Editorial Cartoon by Graeme MacKay, The Hamilton Spectator – Friday March 19, 2021
A big deal threatens bigger cellphone fees
There are two things you can bet on when it comes to this week’s $20.4-billion bid by Rogers Communications to snap up rival Shaw Communications.
First, the deal would be very good for both of these telecommunications giants, and not least members of the Shaw family who would personally pocket $920 million in cash for their troubles.
Second, the current takeover plan threatens to be very bad for Canadian consumers, and that probably means people like you.
Think your monthly cellphone fees are sky-high today? They could blast into the stratosphere if this deal goes through as is. Because if one of Canada’s four biggest telecom companies is bought up by one of the others, there will be even less of the competition so urgently needed to keep some kind of a lid on prices.
Let’s hope Prime Minister Justin Trudeau is watching this one closely. Let’s hope even more that he’s ready to stand up for the interests of ordinary Canadians. The fact is, cellphone users in this country are already saddled with some of the most bloated cellular fees in the industrialized world. On average, Canadians spend 20 per cent more than Americans and an eye-watering 120 per cent more than Australians for cellphone plans that offer comparable service.
Canada’s “Big 3” telecom companies — Rogers, Telus and Bell — defend the high prices as the cost of providing a first-rate service in a vast land, though the U.S. and Australia are also pretty big places where bills are a lot lower than here. It’s also worth noting that a review by Canada’s Competition Bureau found that those Big 3 telecom companies, however they excuse their pricing, were racking up far stronger profits than their Group-of-Seven or Australian counterparts.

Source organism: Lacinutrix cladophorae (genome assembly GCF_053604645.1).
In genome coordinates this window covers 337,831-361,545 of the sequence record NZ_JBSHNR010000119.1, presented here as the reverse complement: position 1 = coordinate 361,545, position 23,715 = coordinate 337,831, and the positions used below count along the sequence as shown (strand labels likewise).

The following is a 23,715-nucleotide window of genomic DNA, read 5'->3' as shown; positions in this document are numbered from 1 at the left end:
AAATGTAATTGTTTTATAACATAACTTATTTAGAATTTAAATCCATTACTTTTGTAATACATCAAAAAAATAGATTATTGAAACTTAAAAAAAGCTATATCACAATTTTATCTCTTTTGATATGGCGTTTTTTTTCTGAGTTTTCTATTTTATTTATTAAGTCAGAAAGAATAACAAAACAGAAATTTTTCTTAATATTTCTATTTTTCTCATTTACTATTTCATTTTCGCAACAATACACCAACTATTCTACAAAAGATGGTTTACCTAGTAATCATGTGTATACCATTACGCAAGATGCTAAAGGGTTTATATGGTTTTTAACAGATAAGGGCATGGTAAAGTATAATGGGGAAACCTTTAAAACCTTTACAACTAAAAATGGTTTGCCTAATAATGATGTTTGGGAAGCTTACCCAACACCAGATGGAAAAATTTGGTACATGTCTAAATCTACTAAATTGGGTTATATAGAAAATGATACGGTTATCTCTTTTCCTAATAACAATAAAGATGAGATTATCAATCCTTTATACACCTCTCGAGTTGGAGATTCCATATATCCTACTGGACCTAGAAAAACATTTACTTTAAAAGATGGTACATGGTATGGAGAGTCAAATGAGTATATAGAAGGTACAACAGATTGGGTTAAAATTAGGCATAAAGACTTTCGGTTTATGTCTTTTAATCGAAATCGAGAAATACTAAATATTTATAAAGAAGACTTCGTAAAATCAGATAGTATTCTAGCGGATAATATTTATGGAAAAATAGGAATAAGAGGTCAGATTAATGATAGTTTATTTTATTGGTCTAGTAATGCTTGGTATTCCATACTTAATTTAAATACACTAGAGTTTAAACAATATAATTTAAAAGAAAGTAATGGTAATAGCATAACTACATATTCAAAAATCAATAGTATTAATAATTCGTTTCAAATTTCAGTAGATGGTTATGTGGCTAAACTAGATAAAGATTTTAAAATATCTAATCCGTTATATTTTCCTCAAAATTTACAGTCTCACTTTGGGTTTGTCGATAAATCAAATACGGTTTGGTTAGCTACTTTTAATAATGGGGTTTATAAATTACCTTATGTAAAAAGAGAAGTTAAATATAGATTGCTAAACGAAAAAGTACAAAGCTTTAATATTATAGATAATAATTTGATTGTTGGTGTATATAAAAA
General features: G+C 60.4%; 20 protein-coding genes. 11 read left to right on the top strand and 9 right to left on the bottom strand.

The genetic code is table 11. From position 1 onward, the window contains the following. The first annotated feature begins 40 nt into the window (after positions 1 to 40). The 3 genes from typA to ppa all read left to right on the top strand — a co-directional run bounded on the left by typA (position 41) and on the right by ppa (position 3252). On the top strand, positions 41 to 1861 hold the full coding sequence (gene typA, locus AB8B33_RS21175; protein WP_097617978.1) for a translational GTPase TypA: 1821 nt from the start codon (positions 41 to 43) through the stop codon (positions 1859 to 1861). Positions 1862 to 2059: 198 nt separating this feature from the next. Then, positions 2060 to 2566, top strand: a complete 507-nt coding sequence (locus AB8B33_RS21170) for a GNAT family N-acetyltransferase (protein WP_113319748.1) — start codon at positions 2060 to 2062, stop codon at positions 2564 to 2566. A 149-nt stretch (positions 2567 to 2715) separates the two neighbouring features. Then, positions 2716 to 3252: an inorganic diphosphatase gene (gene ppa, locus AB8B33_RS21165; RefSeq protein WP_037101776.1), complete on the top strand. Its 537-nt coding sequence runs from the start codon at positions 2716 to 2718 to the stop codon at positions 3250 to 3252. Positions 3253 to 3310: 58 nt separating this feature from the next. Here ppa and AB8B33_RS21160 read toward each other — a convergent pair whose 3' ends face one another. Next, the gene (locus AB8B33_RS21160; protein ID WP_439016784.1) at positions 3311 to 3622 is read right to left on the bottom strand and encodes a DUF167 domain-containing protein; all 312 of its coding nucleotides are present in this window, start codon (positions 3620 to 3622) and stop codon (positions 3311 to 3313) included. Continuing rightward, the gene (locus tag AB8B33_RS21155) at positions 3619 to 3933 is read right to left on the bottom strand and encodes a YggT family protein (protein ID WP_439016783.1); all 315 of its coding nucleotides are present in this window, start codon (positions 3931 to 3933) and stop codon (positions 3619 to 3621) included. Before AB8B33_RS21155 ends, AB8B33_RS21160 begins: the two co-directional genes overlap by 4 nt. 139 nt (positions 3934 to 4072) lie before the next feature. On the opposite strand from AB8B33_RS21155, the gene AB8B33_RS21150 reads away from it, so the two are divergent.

One of the problems industry analysts consistently point to is the lack of competition for providing wireless services in Canada. Today, Rogers, Telus and Bell control nearly 90 per cent of the market. If Rogers is allowed to gobble up Shaw, the Big 3’s market share will rise to 95 per cent.
Federal government after federal government has agreed more, not less, competition is what this sector needs. And they were all correct. Freedom Mobile, which was started by Shaw in 2016, has been credited with driving wireless plan prices down to at least some degree in Ontario, Alberta and British Columbia.
So what happens if big-fish Rogers swallows up smaller-fish Shaw and takes over not just Shaw’s cable and internet operations in western Canada but its Freedom mobile business? Rogers has tried to silence concerns about its takeover plans by promising not to raise cellphone fees for three years. However sincere that offer is, it would do nothing to stop a whopping fee hike on Day 1 of Year 4.
While Trudeau knows that telecommunications companies need to earn enough money to underwrite expensive investments in internet and wireless networks, he and his party declared they would lower cellphone fees by 25 per cent by the end of 2021.
Given that both the Competition Bureau and the Canadians Radio-television and Telecommunications Commission will now take a year or more to review this deal, Trudeau has time to think this one out carefully. But at the end of the day he should be willing to intervene strongly on behalf of consumers. One option among many would be to approve the deal — if Rogers agrees to sell Shaw’s Freedom Mobile business to a company such as Cogeco, which is interested in expanding into the cellphone business.
Such a deal between Rogers and Shaw might not be as big. Almost certainly, neither would the cellphone bills be in this country. (Hamilton Spectator Editorial)